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Comment: Re:No Way! (Score 1) 261

by SimonTheSoundMan (#47128133) Attached to: Curved TVs Nothing But a Gimmick

4k is refereed to cinematic camera resolutions, 4096 pixels wide, and shot at 24fps. It is a standard by Digital Cinema Initiatives. Tons of content shot at this resolution, the work I do we have been shooting digitally in 4k ad 6k since 2009. Also uses CIE XYZ colour space, UHDTV will be standard illuminant.

You all miss my point, the current TVs will not be compatible with UHDTV. Biggest difference apart from rec202 is having to support 100 and 120Hz, all progressive.

As for tests, BBC in the UK plan to launch UHDTV1 service over DVB-T2 in 2016, this has enough bandwidth to support this format. UHDTV2 has some more hurdles.

Only a handful of monitors support UHDTV, they are mostly professional grade 1 panels, and in 4:3 (so we can have other data above and below the image). Current '4k' TVs you could say are UHDTV 0, it is what we call them. We keep 4k different to UHDTV so we do not get confused.

Comment: Re:No Way! (Score 2) 261

by SimonTheSoundMan (#47123813) Attached to: Curved TVs Nothing But a Gimmick

4k is sure a gimmick.

UHDTV is coming, and these current 4k TVs will not be compatible. For a start, the resolution will be UHDTV1 2160p (just under 4k) and UHDTV2 4320p (that's almost 8k!), rec.2020, 100fps and 120fps, plus much more. Plus DRM issues.

Testing in the UK for UHDTV1 is 2016, 2020 for UHDTV2 which the Olympic Games in Japan will be shot at.

+ - Amazon Patent Standard Photography Lighting Technique

Submitted by SimonTheSoundMan
SimonTheSoundMan (1012395) writes "Photography Bay writes that the USPTO have granted a patent to Amazon as what can be described as a standard way of lighting a photography studio.

Amazon state:

Prior art solutions for achieving such a result for capturing images and/or video of objects set against a true white background include solutions that often involve some type of image retouching, post processing, “green screen” techniques, or other special effects and image and video manipulation to achieve the result of an object set against a true white background.

Accordingly, as will be described herein, embodiments of the present disclosure provide a studio arrangement in which an object can be photographed and/or filmed, and the images and/or video captured by the camera achieve the effect noted above without any image manipulation due to the particular arrangements of the subject, camera, lighting and background.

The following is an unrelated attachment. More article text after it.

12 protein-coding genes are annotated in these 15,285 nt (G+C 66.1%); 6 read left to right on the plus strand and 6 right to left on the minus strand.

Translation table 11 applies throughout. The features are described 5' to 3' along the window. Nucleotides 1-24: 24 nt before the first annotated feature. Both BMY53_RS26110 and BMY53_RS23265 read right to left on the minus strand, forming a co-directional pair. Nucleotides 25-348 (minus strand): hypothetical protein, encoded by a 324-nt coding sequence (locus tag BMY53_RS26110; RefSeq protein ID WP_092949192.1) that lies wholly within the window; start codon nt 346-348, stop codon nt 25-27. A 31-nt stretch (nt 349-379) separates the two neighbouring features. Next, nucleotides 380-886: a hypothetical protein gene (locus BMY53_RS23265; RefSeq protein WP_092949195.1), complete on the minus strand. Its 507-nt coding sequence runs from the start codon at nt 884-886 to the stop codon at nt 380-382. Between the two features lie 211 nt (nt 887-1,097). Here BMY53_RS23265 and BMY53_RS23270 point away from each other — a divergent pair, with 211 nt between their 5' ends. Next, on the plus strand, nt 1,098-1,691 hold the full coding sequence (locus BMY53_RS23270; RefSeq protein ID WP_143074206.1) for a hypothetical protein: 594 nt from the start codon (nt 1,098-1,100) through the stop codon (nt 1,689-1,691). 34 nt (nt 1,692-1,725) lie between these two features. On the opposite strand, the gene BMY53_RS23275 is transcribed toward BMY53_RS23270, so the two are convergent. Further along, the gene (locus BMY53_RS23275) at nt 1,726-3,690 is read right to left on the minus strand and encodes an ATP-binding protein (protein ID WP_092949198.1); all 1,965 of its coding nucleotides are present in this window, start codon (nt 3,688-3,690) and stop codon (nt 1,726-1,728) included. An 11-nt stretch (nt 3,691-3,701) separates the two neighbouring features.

Just be careful where you place your lights to obtain a perfect white background, you could face serious litigation."

Comment: Re:New UI? (Score 5, Interesting) 256

by SimonTheSoundMan (#46538427) Attached to: Firefox 29 Beta Arrives With UI Overhaul And CSS3 Variables

Chrome looks like Firefox - Mozilla did the research for a new UI and UX, collected tons of data through Test Pilot project, released the data to the public, before Firefox 4 was released with the new UI, Google came out with Chrome that looked very similar to what Mozilla drew up in mock UI's. This just completes the overhaul of the UI. A little late as it was a low priority. Sad story, but true.

Comment: Every single comment here is negative! (Score 0) 237

You must be new here!

Every time /. has been updated, people moan. "Slashdot now uses javascript, how could they do this to us!", "web page is so bloated, it used to be 30kB it s now 50kB, I'm on dialup and will be for the next 30 years".

*yawn*

Comment: Re:How many don't use the chrome part? (Score 2, Interesting) 321

by SimonTheSoundMan (#45812933) Attached to: Chromebooks Have a Lucrative Year; Should WinTel Be Worried?

This is what I hear from everyone I know who has one. I know of 7 people with Chromebooks, they either wiped Chrome off or left it getting dusty on a shelf, one or two given to someone else. I must state that none of these people bought their Chromebooks, they were given for free from Google.

So, does anyone actually know of anyone who has bought one? Why do they sell well on Amazon? A race to the bottom to release cheap hardware, Chrome OS machines being one of the only ones left as OEMs have learnt that racing to the bottom doesn't work.

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